The word “careless” sums up one of the most important ideas in the book. Nick refers to Jordan, Tom, and Daisy as careless in one form or another. Their actions are careless and they are careless people. This is due to the ease of their life, an ease that Fitzgerald traces back to Civil War times. In The Great Gatsby, wealthy people enjoy the decadent lifestyle of the roaring twenties that many of the writers of this era were criticizing: the mindless, indulgent, irresponsible lifestyle where consequences are just an afterthought, and other people are used and discarded. Fitzgerald uses these characters to expose the “upper crust” and their selfish actions, and, in a broader sense to critique the American Dream that fueled their excesses and arrogance.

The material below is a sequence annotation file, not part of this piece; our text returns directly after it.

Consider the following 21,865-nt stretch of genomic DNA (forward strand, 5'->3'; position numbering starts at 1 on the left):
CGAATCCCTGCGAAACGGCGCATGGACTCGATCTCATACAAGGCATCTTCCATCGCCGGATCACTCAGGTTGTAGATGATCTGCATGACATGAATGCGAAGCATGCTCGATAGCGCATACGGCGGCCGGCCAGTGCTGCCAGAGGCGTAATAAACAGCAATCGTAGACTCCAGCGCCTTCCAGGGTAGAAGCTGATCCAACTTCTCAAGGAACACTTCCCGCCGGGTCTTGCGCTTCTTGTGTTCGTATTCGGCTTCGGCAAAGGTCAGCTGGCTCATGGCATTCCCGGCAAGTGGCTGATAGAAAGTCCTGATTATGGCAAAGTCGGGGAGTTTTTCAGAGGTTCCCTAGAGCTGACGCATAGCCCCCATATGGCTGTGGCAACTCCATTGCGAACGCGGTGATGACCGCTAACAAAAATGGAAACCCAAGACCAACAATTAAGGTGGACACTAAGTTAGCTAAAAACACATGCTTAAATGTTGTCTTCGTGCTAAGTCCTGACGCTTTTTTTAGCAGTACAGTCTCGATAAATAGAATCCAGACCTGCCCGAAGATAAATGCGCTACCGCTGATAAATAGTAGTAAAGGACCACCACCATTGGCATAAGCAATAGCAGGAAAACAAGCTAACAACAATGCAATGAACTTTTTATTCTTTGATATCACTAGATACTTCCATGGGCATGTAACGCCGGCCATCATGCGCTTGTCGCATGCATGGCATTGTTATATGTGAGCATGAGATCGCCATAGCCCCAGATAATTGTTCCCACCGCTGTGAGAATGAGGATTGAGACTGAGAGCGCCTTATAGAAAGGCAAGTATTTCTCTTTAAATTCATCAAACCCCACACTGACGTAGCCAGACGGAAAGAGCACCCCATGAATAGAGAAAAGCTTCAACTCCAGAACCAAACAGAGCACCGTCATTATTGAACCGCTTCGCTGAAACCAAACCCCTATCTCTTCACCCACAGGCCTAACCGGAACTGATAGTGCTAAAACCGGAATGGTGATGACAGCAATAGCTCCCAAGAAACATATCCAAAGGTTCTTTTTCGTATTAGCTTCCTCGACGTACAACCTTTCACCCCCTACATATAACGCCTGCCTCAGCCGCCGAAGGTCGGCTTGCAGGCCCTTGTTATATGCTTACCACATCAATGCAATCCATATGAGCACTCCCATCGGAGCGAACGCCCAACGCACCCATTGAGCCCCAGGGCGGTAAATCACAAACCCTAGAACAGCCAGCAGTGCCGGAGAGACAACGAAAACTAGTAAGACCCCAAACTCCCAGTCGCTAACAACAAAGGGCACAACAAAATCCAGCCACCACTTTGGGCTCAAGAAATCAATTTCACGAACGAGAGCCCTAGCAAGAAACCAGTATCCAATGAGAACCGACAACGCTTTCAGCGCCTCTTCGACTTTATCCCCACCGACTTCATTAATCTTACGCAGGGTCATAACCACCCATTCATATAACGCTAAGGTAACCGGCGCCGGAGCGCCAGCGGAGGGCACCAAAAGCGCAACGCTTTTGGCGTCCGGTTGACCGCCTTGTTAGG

Fitzgerald’s story shows the clear delineations between different social/ economic classes: new money/ old money, “the haves”/ “the have-nots.” How are readers to interpret his comments on each of these groups? Does he hold any one group above the other? Are there ways in which people of all groups are alike? What are Fitzgerald’s views of the American Dream, social class, and “equal opportunity”?